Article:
I know I’m late to the party, but I finally convinced myself to get Monolith Soft’s remake of its titular classic, Xenoblade Chronicles: Definitive Edition. This Nintendo Switch title is essentially a remaster of the original Xenoblade Chronicles released for the Nintendo Wii back in 2010.
Featuring updated graphics and character models, this Definitive Edition feels right at home on Switch, and honestly, it’s hard to believe a game this epic and on a scale like this was released on the Wii so long ago. After seeing images and a few videos of the game, I was initially reticent to pick it up. I’m in an ongoing second play-through of its sequel, Xenoblade Chronicles 2, and for whatever reason I think the look of the interface in the sequel looks more professional and polished compared to DE (Definitive Edition). In hindsight, I’m starting to feel as though the polish of its menus and the battle palette in the sequel, came at the expense of complexity and the confusing mess that is Xenoblade Chronicles 2. I’ll compare the two more later, for now let’s dig into the meat of the game.
Xenoblade Chronicles:DE begins with you in a flashback as Dunban, one of the series’ heroes locked in a battle with the Mechon, a race of machines bent on destroying the Homs, or humankind. The two have been locked in an eternal fight ever since the gods, the Bionis and the Mechonis perished eons ago as they were locked in battle. The two gods fell into a stalemate and both died where they stood. The two gods are so large that their bodies essentially formed continents; Homs and organic life flourished on the Bionis and mechanical life spawned on the Mechonis. Eventually the two races began to attack each other and wage war and that’s where we start.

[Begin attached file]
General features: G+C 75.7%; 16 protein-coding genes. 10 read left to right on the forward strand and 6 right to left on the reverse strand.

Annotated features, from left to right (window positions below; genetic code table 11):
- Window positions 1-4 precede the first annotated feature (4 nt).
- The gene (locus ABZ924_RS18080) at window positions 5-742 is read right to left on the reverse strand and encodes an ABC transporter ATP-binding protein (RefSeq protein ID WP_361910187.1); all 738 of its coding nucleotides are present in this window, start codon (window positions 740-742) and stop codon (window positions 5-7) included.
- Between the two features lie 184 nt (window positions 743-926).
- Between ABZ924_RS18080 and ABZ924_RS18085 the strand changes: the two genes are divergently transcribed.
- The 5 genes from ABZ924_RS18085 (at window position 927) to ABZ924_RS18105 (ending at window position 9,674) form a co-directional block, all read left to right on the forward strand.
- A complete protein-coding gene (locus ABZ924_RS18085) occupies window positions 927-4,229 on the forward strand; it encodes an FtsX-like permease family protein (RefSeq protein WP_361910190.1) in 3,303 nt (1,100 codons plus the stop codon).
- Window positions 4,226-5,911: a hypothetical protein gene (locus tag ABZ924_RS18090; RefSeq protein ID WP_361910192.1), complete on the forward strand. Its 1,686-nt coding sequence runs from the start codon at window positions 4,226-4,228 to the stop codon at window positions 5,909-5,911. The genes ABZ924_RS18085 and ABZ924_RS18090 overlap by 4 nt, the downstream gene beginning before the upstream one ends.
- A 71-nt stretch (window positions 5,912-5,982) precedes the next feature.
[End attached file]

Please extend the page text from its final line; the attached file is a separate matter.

Dunban happens to wield the Monado, an enchanted sword that is also one of the few weapons that can actually harm the Mechons. Its power takes a toll on his body paralyzing him as he is carried away from battle, still alive. Back in town, one year later, you play as Shulk, a young villager who studies technology. From one happening to another, Shulk who studies the Monado eventually is offered the chance to use it and to everyone’s surprise, Shulk not only is unharmed by it, but gains visions of the future when he wields it. This results in him seeing premonitions when an ally is about to die, which he is sometimes able to change.
From a story standpoint, DE’s premise is far more digestible and organic than its sequels. Humans hate machines, they’ve been locked in eternal war, now we’re going to kill all those damned machines. Xenoblade Chronicles 2’s problem is it tries to do too many things at once. The story starts off slow and boring about a salvager who salvages treasures in a “sea of clouds” that is somehow also like an ocean which he needs a suit for. Shortly after he is killed, reborn and must save the world with the help of Blades, human and anthropomorphic animal-like beings that serve as weapons and low-key slaves to their Drivers. In comparison, it really is a convoluted mess.
The DE has some of the core elements of its sequel, but without Blades you fight enemies directly, you don’t need Blades to attack. The world is vast with large plains, mountains, streams, rivers, plateaus and more all with large swaths of creatures that roam around just like they would in an MMORPG or a modern open-world RPG game (think Borderlands or The Division without shooting). Towns are full of life with residents going about their day and many able to offer conversation, trade items with you or give an almost endless amount of quests. There’s a lot to do here and sometimes it seems overwhelming, but it’s a focused overwhelming, compared to this game’s sequel.
I find myself more easily enjoying my time with this game, even at the beginning, which I can’t say wasn’t true of Xenoblade Chronicles 2, but I spent much more time in that game feeling lost, feeling like I could never finish everything the sequel was asking me to do. I guess I will find out as I delve deeper into this role-playing gem.